February 24, 1955 – October 5, 2011
He died. He was a visionary; he changed the world. The iPod and iTunes did not exist, now my computer's dictionary recognizes the words. He did not invent the computer, but he did help it become common. He did not invent the mouse, but he did popularize it.
He had 56 full years. I say this not because 56 years was enough, but to drive home how much he did in his time.
You know all this, if only vaguely. I cannot imagine someone who would find this blog and not know it, by now, and I can hardly imagine this blog, this post, outlasting the memory of the man. I do not need to tell you all this, but I say it anyway, in introduction and in memory.
What I do not say is that technology has been dealt a blow by his death.
I see this statement, in too many of his obituaries. As if Steve Jobs did not push technology forward, did not act as an accelerating force, but simply kept the system of enhancement from falling apart. It horrifies me. Steve Jobs was amazing, he was exceptional, and he sped the world with his ideas, his angle of attack, and his actions. This is fantastic. This is the mark of something lasting.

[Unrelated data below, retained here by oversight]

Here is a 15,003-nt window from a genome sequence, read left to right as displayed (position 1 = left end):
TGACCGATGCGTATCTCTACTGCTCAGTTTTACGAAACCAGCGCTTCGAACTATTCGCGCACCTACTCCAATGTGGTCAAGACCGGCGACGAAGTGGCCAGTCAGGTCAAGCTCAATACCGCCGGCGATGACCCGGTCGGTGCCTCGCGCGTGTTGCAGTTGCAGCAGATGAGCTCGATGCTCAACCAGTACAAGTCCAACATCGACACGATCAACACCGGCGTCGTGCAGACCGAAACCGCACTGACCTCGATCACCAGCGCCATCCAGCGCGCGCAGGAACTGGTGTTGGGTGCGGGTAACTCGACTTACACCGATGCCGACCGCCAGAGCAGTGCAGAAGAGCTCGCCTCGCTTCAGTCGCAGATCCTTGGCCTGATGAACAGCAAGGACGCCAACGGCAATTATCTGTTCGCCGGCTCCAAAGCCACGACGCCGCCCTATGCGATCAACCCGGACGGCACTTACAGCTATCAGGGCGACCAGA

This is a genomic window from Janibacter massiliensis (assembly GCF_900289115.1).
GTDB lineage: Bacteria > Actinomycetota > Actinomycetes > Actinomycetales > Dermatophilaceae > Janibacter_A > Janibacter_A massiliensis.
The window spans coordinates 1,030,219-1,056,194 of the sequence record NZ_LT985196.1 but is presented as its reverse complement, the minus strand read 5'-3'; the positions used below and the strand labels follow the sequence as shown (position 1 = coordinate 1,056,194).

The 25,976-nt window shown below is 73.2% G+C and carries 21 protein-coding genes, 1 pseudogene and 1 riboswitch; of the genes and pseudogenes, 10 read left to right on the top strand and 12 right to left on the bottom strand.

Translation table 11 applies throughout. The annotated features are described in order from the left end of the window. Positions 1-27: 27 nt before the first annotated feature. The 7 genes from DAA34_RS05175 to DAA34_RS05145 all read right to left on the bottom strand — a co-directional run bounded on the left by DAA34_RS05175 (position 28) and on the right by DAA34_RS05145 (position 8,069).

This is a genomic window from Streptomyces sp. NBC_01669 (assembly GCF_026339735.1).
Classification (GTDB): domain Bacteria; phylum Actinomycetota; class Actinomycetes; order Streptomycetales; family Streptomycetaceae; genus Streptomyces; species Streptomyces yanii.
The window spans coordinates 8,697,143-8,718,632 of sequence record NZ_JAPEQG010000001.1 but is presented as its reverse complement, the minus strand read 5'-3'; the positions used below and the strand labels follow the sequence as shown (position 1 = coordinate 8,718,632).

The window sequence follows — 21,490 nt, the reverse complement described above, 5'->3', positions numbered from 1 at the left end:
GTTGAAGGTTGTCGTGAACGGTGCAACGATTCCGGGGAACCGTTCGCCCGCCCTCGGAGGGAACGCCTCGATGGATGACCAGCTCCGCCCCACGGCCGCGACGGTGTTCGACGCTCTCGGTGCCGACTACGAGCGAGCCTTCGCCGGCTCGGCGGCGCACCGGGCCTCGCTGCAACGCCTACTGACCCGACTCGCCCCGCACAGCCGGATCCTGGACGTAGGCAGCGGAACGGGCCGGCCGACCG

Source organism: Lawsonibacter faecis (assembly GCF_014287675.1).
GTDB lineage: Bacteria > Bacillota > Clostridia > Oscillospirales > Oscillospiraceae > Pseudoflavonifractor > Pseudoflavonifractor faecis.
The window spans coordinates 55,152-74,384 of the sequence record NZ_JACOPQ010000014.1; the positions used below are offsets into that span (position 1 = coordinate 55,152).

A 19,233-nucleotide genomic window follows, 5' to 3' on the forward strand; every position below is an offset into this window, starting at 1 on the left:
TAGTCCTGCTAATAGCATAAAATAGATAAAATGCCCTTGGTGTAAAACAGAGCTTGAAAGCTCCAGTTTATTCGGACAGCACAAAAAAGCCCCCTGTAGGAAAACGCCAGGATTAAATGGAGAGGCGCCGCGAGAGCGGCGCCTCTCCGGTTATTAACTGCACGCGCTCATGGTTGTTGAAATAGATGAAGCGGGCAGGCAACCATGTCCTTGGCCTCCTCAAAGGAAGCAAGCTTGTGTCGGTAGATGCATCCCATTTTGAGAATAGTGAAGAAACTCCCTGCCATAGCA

I believe he wanted it to continue without him. Did he not, he would have stayed head of the company to the last day, or given up on it when he saw death so near. He did not. He named a successor. The company will continue, if changed; technology will advance; the Earth will spin on its axis.
We have lost an orator. We have lost a visionary. We have lost someone who could see something, understand it, sell it. We lost a storyteller. We lost a man.
We did not lose our ability to adapt. Leonardo da Vinci died; Shakespeare died; Steve Jobs died. These are tragedies. These are beautiful things that passed. Yet we lived without them, we grew enough to have a society where they could have the effects they did--writing, printing press, microchips. We shall continue, and all the better for the fact that they were.
In honor of him...well, as I said, we lost a storyteller. He said it better than I would.
"Your work is going to fill a large part of your life, and the only way to be truly satisfied is to do what you believe is great work. And the only way to do great work is to love what you do. If you haven't found it yet, keep looking. Don't settle. As with all matters of the heart, you'll know when you find it. And, like any great relationship, it just gets better and better as the years roll on."